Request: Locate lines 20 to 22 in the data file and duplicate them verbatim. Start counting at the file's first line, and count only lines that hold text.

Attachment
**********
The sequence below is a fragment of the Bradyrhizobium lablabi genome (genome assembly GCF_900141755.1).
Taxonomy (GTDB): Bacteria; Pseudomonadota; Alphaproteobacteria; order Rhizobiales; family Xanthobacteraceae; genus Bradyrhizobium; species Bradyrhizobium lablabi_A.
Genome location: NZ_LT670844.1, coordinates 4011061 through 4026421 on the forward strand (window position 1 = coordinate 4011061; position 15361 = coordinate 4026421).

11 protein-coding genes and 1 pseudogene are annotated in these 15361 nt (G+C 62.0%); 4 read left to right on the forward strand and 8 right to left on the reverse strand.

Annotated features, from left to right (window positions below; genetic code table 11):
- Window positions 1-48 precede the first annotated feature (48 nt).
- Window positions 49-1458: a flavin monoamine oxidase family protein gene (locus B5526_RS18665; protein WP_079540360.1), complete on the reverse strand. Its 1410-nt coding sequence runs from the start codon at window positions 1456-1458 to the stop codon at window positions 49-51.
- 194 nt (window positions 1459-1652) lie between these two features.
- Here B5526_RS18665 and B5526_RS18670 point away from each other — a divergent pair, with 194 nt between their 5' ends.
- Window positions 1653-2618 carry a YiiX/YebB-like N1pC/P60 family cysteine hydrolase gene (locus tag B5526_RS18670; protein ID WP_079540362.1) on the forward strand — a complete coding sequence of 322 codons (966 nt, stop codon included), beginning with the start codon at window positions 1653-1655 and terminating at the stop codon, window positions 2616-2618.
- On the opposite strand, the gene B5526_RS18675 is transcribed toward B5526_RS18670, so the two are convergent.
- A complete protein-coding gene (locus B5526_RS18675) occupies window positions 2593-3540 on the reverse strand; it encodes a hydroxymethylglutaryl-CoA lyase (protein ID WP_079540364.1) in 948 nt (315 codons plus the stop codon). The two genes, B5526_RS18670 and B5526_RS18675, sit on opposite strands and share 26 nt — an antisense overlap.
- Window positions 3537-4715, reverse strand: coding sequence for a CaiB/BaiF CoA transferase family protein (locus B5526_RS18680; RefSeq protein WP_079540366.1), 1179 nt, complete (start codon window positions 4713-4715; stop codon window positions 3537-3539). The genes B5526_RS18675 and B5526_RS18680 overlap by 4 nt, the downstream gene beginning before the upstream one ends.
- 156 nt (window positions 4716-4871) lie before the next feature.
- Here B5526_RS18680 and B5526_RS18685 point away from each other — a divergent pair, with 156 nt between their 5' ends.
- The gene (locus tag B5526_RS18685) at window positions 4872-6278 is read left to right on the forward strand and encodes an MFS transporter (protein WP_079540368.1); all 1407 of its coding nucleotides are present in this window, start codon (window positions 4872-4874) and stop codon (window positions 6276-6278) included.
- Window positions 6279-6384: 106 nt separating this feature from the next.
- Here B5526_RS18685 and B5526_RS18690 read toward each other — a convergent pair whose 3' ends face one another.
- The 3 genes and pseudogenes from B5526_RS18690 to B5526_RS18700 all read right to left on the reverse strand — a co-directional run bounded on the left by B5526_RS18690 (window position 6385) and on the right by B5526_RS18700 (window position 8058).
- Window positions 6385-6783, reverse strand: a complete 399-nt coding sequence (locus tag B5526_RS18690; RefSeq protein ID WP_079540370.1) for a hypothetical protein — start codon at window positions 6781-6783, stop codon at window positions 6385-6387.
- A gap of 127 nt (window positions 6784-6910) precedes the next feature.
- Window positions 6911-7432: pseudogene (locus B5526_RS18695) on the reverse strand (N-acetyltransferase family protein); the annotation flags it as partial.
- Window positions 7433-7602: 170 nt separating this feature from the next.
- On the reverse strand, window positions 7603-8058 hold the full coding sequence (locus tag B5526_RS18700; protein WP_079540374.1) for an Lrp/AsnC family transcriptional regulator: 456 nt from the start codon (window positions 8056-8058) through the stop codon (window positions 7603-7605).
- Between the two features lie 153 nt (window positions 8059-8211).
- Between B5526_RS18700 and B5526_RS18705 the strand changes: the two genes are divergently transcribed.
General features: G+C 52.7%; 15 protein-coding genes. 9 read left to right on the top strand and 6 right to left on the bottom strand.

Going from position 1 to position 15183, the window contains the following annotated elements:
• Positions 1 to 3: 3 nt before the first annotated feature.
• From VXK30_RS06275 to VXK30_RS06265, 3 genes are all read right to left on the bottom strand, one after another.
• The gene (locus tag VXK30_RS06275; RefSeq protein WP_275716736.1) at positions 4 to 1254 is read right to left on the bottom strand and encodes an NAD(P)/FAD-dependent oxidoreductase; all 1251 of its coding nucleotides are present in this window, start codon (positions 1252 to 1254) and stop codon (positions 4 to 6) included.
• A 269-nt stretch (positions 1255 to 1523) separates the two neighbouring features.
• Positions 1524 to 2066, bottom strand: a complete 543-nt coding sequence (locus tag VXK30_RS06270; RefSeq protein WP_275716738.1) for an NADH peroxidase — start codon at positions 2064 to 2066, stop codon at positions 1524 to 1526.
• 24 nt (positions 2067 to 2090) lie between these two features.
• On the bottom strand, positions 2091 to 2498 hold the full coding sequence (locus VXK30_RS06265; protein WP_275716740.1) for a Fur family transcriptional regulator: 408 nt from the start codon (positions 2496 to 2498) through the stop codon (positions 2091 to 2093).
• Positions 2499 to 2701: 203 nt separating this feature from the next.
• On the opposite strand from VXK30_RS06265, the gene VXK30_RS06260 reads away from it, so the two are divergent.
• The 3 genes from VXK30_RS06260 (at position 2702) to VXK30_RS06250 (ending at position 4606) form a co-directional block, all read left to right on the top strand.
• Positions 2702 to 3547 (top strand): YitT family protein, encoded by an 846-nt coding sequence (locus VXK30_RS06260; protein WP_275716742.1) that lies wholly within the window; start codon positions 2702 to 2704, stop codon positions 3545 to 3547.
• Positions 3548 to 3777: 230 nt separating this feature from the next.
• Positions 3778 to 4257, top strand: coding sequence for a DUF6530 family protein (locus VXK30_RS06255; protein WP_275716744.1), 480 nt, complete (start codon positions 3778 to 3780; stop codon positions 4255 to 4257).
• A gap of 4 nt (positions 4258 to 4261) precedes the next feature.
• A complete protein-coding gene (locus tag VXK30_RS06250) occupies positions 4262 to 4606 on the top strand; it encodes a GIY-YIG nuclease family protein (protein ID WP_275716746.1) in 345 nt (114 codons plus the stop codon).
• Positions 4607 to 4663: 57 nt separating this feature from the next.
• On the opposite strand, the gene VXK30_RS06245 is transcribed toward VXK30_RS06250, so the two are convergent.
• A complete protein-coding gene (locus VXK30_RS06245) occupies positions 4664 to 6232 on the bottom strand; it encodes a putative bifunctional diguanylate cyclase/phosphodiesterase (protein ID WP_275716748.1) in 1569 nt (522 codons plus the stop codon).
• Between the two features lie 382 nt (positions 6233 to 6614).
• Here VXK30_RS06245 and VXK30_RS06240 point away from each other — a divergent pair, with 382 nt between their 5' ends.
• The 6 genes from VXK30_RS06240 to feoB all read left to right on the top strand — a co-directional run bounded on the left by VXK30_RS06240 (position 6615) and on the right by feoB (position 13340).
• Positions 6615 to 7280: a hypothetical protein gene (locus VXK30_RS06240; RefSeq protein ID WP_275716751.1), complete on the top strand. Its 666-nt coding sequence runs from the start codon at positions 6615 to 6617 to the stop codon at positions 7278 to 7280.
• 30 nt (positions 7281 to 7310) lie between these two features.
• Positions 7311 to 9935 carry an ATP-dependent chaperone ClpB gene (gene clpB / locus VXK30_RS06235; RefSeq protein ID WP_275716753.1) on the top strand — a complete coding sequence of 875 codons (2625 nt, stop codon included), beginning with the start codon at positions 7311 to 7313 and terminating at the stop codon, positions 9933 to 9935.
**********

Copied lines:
- Window positions 6385-6783, reverse strand: a complete 399-nt coding sequence (locus tag B5526_RS18690; RefSeq protein ID WP_079540370.1) for a hypothetical protein — start codon at window positions 6781-6783, stop codon at window positions 6385-6387.
- A gap of 127 nt (window positions 6784-6910) precedes the next feature.
- Window positions 6911-7432: pseudogene (locus B5526_RS18695) on the reverse strand (N-acetyltransferase family protein); the annotation flags it as partial.